Skip to content Skip to sidebar Skip to footer

Fly Me To The Moon (Christian Movie Review)

About the Film 

Was the Apollo moon landing faked? Conspiracy theories may abound today, but Fly Me to the Moon reminds us that people have always believed outlandish stories. One narrative that may need to be reevaluated is that “Hollywood doesn’t make original movies anymore.” Like The Fall Guy and Argylle earlier this year, Fly Me to the Moon offers audiences an original romantic comedy/drama that has all the raw material for success. Unfortunately, despite a refreshingly original concept and a few shining moments, the film’s attempted liftoff is ultimately derailed by an uneven tone and several puzzling creative decisions.   

Fly Me to the Moon is a quasi-historical drama about NASA’s Apollo 11 moon landing and the famous conspiracy theories orbiting that momentous event.   

For a movie about space exploration, it’s fitting that the film boasts some notable star power. Scarlett Johansson is one of the premiere leading ladies in Hollywood, and she does most of the heavy lifting for this film, infusing energy and charisma into what could easily have been an unsympathetic character. She is joined by Channing Tatum, whose performance is less inspired. It’s not bad as much as it’s boring. Casting a mostly comedic actor to play a strait-laced character is a curious choice that emphasizes Tatum’s acting weaknesses.  

Arguably the most noticeable turbulence in this film’s flightpath is its unclear tone. Fly Me to the Moon offers glimpses of the zany, over-the-top comedy it could have been—particularly with Woody Harrison’s character—but it never commits to that approach. Likewise, much of the film unfolds as family friendly fodder, but other moments—such as a completely unnecessary F-bomb—suggest an unrealized harder edge. Even the personality of Channing Tatum’s character seems to fluctuate from scene to scene. He’s goofy and bumbling one moment, stoic and grumpy the next. Likewise, the budding relationship between Johansson’s and Tatum’s characters may give audiences a sense of whiplash, as the emotional drama from one scene rarely carries over into the next.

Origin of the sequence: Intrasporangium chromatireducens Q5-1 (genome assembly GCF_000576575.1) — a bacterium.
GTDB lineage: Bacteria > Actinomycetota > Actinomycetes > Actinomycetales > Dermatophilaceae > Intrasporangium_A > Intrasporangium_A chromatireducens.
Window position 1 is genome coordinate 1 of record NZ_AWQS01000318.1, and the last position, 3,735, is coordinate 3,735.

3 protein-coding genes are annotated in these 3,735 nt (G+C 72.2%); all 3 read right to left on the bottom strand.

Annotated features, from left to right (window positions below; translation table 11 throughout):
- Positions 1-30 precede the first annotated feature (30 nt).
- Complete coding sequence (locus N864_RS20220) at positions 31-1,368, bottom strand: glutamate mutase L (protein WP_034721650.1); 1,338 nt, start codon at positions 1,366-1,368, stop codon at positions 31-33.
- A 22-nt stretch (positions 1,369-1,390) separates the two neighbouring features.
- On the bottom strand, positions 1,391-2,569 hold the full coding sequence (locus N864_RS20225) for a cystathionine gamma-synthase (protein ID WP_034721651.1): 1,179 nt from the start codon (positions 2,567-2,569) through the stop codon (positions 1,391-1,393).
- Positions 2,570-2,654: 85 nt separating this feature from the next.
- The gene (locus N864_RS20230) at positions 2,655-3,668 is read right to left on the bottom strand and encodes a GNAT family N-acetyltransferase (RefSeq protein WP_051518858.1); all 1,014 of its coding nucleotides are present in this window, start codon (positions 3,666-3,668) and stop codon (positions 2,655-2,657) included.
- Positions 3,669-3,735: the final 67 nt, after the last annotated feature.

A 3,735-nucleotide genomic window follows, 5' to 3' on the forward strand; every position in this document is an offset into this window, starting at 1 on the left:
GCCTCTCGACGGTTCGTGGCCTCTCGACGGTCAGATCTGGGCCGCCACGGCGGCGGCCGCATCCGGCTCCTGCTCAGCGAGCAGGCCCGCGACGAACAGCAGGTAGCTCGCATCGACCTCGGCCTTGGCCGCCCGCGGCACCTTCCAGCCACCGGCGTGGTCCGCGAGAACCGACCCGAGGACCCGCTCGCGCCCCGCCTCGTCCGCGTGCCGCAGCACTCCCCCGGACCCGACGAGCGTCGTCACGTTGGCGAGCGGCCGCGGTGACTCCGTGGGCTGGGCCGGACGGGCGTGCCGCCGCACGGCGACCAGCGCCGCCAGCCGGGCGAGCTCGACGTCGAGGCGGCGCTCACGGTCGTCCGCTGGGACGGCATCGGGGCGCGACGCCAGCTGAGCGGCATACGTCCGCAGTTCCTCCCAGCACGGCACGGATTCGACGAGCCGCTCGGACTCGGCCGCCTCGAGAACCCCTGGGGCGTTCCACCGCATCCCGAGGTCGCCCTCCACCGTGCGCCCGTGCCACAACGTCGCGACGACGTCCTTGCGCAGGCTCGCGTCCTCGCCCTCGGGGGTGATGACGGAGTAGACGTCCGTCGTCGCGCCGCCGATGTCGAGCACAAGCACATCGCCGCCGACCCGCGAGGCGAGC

The film is also somewhat bumpy in its depiction of Christianity. Initially, it leans into many of the standard Hollywood tropes, featuring a smarmy, dim-witted, anti-science American senator from Louisiana. During a scene in which the protagonists implore the senator for funding, Tatum’s character delivers an impassioned religious speech in which he quotes Scripture and declares his hope that future space exploration will bring people closer to God. The initial implication is that he is being insincere, leading Johansson’s character to compliment him on the ruse. But it is later revealed that he was, in fact, entirely genuine. Thus, the film provides an unexpectedly positive example of Christianity in a mainstream Hollywood film, while simultaneously furthering negative stereotypes.     

Overall, Fly Me to the Moon is a difficult film to pin down. Its unpredictability is refreshing at times but results in a mostly frustrating experience. There are various hypothetical versions of this movie that could have soared to great heights. But as a collection of assorted—sometimes conflicting—ideas, it feels as though the movie launched prematurely. Too silly for a drama but too serious to work as an oddball comedy, the movie ultimately ends up lost in space.  

On the Surface

For Consideration

Beneath The Surface

Engage The Film

Truth & Lies     

In recent years there has been a growing distrust toward media and news outlets, and that skepticism has led many people to embrace conspiracy theories and other flavors of controlled narratives. The story framework of the faked moon landing provides a suitable vehicle for exploring that tension.     

In the film, Kelly Jones (Johansson) and Cole Davis (Tatum) represent opposite approaches. Jones is an expert marketer who uses lies and manipulation to sell her products. After one elaborate lie, Davis remarks that she lies so frequently that lying has become her default. In contrast, Davis is stubbornly convinced that people deserve to hear the naked truth.   

The juxtaposition of their attitudes is most evident during the scene featuring the religious senator. While Jones puts on a fake southern accent and attempts to lie her way to the man’s financial support, Davis candidly speaks from his heart about their shared religious values, which ultimately proves more successful. He later tells Jones, “Believe it or not, you can win people over simply by being yourself.”   

Near the end of the film, Jones—now repentant of her manipulating schemes—realizes, “The truth is still the truth if no one believes it. A lie is still a lie even if everyone believes it.” You can control the narrative, but you cannot change the truth, and there is power in proclaiming the truth. As Jesus said to his followers, “Know the truth, and the truth will set you free” (John 8:32).    

  

Show CommentsClose Comments

Leave a comment